Editorial Comment

A Parade for Jim Downey



A significant portion of the more than 400,000 volunteer managers and coaches who make Little League baseball tick across the country stay with their teams only as long as their own kids are up to bat.

Jim Downey, on the other hand, remained a mainstay for the North Riverdale Baseball League long after coaching his own boys, Jimmy, Brian and Michael. For nearly 30 years, before his death from lung cancer in 2009, Downey helped manicure the league’s fields, was its president and treasurer and most importantly, mentored its children — neighbors and strangers alike. 

To show its gratitude, the league, in partnership with St. Margaret of Cortona Parish and the Knights of Columbus, has taken the first steps toward renaming a street in front of one of the league’s fields in honor of Downey. 

Failing to do so before next season’s first pitch of spring would be unforgivable. 

Downey’s connections to the community and country were varied and weighty. He agreed to return to work following his 40 years at the FBI to help the agency after the 9/11 attacks.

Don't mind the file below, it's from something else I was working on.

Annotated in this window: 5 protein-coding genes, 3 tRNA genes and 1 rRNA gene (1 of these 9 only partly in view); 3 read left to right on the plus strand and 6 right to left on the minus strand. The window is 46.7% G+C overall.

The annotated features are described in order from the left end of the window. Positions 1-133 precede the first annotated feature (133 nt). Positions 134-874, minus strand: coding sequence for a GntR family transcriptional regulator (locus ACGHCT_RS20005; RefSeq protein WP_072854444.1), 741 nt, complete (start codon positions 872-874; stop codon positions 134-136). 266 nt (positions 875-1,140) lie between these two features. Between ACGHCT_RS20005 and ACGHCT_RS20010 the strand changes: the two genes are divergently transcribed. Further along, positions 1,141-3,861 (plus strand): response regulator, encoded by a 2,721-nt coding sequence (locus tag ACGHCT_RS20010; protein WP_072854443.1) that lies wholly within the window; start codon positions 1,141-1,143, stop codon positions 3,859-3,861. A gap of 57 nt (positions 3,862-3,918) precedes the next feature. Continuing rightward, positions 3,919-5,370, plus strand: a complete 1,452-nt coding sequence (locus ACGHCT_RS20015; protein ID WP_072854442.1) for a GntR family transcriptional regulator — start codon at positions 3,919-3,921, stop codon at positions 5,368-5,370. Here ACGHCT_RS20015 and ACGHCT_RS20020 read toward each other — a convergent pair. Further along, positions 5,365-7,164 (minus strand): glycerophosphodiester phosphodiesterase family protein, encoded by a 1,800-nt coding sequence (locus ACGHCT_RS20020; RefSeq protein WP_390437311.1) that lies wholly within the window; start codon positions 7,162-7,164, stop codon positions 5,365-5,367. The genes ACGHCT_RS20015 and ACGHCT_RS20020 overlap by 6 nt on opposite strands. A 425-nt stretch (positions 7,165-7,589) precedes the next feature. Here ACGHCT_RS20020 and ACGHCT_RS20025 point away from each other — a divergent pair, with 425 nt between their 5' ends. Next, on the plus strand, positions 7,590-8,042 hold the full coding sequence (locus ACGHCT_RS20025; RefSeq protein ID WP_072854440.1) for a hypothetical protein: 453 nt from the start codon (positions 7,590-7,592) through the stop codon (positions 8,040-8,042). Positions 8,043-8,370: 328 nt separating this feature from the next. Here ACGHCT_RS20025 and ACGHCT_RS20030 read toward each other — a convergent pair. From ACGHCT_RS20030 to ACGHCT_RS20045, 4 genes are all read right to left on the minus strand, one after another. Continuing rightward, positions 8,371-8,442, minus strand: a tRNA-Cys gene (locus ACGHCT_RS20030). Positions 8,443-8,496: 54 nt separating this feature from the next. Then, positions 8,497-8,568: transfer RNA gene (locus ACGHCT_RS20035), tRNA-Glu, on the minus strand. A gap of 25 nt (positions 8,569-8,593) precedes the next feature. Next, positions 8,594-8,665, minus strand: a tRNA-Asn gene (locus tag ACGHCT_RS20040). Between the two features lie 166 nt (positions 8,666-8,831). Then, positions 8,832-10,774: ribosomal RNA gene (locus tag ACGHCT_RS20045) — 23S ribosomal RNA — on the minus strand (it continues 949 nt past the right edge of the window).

Downey was also an official on the Parish Counsel at St. Margaret’s. He ran fund-raising projects for the church and played a key role in its renovation during the 1990s. He served as chairman of the Men’s Beefsteak Committee, which raised thousands of dollars for the parish’s sports programs. 

Still, Downey was probably best known for his knowledge and comportment on the baseball diamond. 

Starting as an assistant coach in the early 80s, he has become an example of how Little League mentors should balance sportsmanship and the desire to win. 

“With my dad, there was no favoritism,” said son Brian Downey. “He would have no problem pulling me out if I wasn’t playing well.”

Steven Brown was coached by Downey for three seasons. “It wasn’t just about winning, it was about playing the right way and doing the right thing,” said Brown. “He raised us as players and as human beings.”

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